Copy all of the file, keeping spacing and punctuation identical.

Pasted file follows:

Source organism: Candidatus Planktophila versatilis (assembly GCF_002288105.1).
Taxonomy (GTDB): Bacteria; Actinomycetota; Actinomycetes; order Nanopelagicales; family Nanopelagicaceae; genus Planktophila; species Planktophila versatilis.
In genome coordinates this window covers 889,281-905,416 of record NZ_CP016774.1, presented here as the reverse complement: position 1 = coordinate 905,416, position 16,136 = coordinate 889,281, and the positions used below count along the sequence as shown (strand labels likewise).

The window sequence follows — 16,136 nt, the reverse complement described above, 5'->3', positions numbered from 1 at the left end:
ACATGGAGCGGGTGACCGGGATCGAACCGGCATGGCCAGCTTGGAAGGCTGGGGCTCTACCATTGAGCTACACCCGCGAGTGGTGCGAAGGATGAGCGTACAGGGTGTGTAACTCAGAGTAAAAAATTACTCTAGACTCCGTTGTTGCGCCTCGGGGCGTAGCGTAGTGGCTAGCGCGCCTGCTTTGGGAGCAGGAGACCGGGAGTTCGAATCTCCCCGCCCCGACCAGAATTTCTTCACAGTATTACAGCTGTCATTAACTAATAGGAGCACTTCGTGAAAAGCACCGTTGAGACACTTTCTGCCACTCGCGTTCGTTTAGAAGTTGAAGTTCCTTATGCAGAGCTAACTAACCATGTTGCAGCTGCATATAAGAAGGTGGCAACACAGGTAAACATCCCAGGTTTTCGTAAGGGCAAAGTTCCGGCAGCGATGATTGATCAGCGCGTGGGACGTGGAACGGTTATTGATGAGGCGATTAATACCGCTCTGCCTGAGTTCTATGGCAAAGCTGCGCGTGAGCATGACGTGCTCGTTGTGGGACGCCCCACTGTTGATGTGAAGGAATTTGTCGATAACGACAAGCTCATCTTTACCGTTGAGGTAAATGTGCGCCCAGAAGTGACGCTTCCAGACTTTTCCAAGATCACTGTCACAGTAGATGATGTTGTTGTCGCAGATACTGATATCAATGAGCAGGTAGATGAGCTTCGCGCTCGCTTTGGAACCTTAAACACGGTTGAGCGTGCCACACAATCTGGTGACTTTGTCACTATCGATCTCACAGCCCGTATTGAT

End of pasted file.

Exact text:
Source organism: Candidatus Planktophila versatilis (assembly GCF_002288105.1).
Taxonomy (GTDB): Bacteria; Actinomycetota; Actinomycetes; order Nanopelagicales; family Nanopelagicaceae; genus Planktophila; species Planktophila versatilis.
In genome coordinates this window covers 889,281-905,416 of record NZ_CP016774.1, presented here as the reverse complement: position 1 = coordinate 905,416, position 16,136 = coordinate 889,281, and the positions used below count along the sequence as shown (strand labels likewise).

The window sequence follows — 16,136 nt, the reverse complement described above, 5'->3', positions numbered from 1 at the left end:
ACATGGAGCGGGTGACCGGGATCGAACCGGCATGGCCAGCTTGGAAGGCTGGGGCTCTACCATTGAGCTACACCCGCGAGTGGTGCGAAGGATGAGCGTACAGGGTGTGTAACTCAGAGTAAAAAATTACTCTAGACTCCGTTGTTGCGCCTCGGGGCGTAGCGTAGTGGCTAGCGCGCCTGCTTTGGGAGCAGGAGACCGGGAGTTCGAATCTCCCCGCCCCGACCAGAATTTCTTCACAGTATTACAGCTGTCATTAACTAATAGGAGCACTTCGTGAAAAGCACCGTTGAGACACTTTCTGCCACTCGCGTTCGTTTAGAAGTTGAAGTTCCTTATGCAGAGCTAACTAACCATGTTGCAGCTGCATATAAGAAGGTGGCAACACAGGTAAACATCCCAGGTTTTCGTAAGGGCAAAGTTCCGGCAGCGATGATTGATCAGCGCGTGGGACGTGGAACGGTTATTGATGAGGCGATTAATACCGCTCTGCCTGAGTTCTATGGCAAAGCTGCGCGTGAGCATGACGTGCTCGTTGTGGGACGCCCCACTGTTGATGTGAAGGAATTTGTCGATAACGACAAGCTCATCTTTACCGTTGAGGTAAATGTGCGCCCAGAAGTGACGCTTCCAGACTTTTCCAAGATCACTGTCACAGTAGATGATGTTGTTGTCGCAGATACTGATATCAATGAGCAGGTAGATGAGCTTCGCGCTCGCTTTGGAACCTTAAACACGGTTGAGCGTGCCACACAATCTGGTGACTTTGTCACTATCGATCTCACAGCCCGTATTGAT